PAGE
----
There are many reasons borrowers may not want to take out a home equity loan, such as the hassle of going through the application process or the risk of losing their home if they can’t make payments. Fortunately, there are alternatives for borrowers who don’t have equity in their homes or don’t want to tap into their equity for a loan. Let’s look at four types of loans that don’t require borrowers to use their homes as collateral.
Life insurance Loans
Borrowers looking for an alternative to home equity loans may want to consider life insurance loans. If a borrower has a permanent life insurance policy, such as universal or whole life insurance, and they’ve built up cash value, they can borrow against this cash value and use the loan for any reason. For anyone wondering, is whole life insurance worth it? – whole life could provide much-needed cash flow during a challenging time.
Another type of loan that doesn’t require home equity is a personal loan. Personal loans can be used for almost anything – from consolidating debt to funding a large purchase. However, personal loans also tend to have higher interest rates than home equity loans. Personal loans are unsecured, which means the borrower is not putting anything of value up as collateral. This can make personal loans a riskier proposition for lenders, and as a result, they often come with a shorter repayment period and higher interest rates.
Credit cards may be a more attractive option than home equity loans for some borrowers. With a credit card, borrowers have the flexibility to make smaller payments over time or pay off the balance in full each month. In addition, some credit cards have a 0% introductory Annual Percentage Rate (APR) where cardholders accumulate no interest for a set period of time. Borrowers able to repay the full amount before the initial rate expires can benefit from using credit cards.
There are also several drawbacks to using credit cards. They often come with a high interest rate, and if borrowers carry a balance on their card and only make minimum payments, they could end up paying a lot of interest over time. In addition, if cardholders miss a payment or make a late payment, they may be charged fees and their interest rate may go up.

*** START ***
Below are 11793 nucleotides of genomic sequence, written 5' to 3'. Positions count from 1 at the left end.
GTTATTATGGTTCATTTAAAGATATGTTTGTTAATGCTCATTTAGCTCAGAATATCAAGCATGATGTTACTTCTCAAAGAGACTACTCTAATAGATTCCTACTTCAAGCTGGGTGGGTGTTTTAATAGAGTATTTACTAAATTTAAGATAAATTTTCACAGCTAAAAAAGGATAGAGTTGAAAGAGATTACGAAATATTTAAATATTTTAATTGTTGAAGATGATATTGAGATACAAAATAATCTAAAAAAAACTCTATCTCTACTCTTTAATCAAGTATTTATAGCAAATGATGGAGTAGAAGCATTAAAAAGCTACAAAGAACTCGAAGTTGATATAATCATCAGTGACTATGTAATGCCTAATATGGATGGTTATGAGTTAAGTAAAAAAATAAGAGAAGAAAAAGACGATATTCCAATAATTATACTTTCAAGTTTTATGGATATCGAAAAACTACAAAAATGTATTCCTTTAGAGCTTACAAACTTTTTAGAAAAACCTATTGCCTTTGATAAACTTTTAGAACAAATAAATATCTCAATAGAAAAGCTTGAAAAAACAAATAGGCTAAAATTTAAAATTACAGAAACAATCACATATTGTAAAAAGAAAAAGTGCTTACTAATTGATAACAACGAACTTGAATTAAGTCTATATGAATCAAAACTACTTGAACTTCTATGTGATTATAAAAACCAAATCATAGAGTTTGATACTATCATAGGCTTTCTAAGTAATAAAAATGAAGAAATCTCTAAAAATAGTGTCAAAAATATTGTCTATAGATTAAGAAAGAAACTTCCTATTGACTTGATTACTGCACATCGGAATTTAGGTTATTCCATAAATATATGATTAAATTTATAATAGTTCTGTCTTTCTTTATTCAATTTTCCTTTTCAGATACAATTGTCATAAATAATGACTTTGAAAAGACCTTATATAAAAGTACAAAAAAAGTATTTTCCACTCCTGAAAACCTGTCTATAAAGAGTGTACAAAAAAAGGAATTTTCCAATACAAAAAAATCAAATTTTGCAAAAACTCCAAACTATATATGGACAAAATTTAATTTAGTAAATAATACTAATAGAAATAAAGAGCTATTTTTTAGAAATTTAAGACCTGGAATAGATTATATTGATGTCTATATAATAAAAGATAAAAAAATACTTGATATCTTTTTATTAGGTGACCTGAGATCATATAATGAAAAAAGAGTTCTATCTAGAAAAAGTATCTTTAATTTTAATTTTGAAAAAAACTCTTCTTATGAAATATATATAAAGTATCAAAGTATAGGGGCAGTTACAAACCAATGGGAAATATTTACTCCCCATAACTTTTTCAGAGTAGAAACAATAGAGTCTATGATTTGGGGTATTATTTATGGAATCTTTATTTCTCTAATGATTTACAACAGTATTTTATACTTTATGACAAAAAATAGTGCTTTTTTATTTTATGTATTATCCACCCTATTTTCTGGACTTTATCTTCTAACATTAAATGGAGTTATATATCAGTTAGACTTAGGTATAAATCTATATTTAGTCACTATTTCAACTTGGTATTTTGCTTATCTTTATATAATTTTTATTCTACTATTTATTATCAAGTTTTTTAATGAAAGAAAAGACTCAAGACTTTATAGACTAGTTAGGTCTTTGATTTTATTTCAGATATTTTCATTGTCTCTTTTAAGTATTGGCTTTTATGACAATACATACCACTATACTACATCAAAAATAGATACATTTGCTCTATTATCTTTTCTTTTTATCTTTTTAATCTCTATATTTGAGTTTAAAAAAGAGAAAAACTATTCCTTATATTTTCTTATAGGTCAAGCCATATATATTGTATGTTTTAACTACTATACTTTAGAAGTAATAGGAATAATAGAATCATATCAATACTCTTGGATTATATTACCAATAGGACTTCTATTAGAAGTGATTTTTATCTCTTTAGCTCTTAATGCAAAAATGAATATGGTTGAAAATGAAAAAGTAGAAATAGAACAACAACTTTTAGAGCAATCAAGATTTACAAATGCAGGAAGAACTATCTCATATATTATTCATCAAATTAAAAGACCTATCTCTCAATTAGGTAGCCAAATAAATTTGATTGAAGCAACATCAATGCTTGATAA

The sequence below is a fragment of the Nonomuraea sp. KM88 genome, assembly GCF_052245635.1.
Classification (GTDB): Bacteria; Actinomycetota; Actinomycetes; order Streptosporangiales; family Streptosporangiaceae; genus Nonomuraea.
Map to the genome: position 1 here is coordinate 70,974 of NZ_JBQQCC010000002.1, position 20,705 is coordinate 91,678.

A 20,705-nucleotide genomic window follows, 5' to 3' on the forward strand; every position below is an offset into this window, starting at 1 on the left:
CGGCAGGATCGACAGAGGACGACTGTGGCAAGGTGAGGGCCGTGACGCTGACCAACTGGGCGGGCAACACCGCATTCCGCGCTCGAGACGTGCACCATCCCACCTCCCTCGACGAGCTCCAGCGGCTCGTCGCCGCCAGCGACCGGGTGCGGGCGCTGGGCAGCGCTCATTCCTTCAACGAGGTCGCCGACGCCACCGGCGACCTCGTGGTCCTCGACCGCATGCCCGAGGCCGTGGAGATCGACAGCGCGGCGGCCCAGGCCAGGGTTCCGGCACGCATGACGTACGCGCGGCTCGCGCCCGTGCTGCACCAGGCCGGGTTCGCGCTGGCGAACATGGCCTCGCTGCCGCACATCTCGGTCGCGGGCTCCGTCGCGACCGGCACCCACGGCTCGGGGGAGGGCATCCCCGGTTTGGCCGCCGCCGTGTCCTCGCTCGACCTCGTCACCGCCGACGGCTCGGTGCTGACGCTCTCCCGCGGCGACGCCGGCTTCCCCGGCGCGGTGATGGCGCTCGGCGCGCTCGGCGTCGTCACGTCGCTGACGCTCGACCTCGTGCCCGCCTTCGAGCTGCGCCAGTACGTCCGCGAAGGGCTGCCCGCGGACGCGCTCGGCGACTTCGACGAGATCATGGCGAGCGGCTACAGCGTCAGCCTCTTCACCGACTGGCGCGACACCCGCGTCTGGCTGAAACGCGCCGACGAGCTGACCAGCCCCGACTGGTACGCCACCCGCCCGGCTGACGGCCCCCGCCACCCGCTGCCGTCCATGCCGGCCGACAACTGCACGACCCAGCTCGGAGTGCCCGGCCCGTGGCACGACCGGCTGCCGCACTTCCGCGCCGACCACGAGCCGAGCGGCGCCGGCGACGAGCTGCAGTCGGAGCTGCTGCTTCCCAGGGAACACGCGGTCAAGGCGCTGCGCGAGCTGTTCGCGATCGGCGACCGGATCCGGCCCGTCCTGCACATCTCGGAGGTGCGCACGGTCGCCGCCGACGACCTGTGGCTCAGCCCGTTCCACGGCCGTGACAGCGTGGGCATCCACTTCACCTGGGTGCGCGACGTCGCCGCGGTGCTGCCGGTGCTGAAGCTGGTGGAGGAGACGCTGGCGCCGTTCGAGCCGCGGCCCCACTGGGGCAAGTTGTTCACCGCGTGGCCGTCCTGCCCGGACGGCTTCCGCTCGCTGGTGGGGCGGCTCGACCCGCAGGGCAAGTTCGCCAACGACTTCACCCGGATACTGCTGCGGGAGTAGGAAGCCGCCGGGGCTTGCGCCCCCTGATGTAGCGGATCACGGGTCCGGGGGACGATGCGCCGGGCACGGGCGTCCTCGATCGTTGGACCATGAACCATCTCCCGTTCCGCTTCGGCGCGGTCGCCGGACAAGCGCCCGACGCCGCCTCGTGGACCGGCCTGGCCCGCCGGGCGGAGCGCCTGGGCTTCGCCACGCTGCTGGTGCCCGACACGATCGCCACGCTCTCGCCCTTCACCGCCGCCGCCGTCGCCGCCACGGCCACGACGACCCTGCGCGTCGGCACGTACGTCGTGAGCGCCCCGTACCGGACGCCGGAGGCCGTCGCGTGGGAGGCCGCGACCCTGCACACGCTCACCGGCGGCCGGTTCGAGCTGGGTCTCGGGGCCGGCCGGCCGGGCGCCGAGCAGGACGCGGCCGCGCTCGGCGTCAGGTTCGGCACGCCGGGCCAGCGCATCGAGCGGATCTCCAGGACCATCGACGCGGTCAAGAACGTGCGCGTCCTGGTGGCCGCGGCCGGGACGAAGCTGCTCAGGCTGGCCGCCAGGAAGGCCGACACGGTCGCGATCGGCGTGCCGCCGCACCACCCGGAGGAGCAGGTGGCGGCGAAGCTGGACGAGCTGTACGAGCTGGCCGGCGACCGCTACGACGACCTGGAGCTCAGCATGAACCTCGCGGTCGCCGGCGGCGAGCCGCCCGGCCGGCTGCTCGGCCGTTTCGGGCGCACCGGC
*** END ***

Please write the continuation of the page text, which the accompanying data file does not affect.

Student loans, while they should only be used for educational expenses such as tuition, books, and fees, are another type of loan that doesn’t require home equity. There are both private and federal student loans. For federal loans, students and parents are typically allowed to borrow up to a certain amount depending on several factors, including whether they’re enrolling in graduate or undergraduate education, and their dependency status. Generally, private student loans have a higher interest rate than federal student loans. Federal loans also typically have fewer benefits, such as forbearance, deferment, and income-based repayment programs. Unlike federal student loans, interest rates and terms for private loans can vary based on the lender, so borrowers can shop around for a better interest rate.
Source: Northwestern Mutual
Contact: Don Klein, 1-800-323-7033
Utilizing the cash value through policy loans, surrenders, or cash withdrawals will reduce the death benefit; and may necessitate greater outlay than anticipated and/or result in an unexpected taxable event.
Name: Don Klein
Job Title: Assistant Director - Field & National Grassroots Public Relations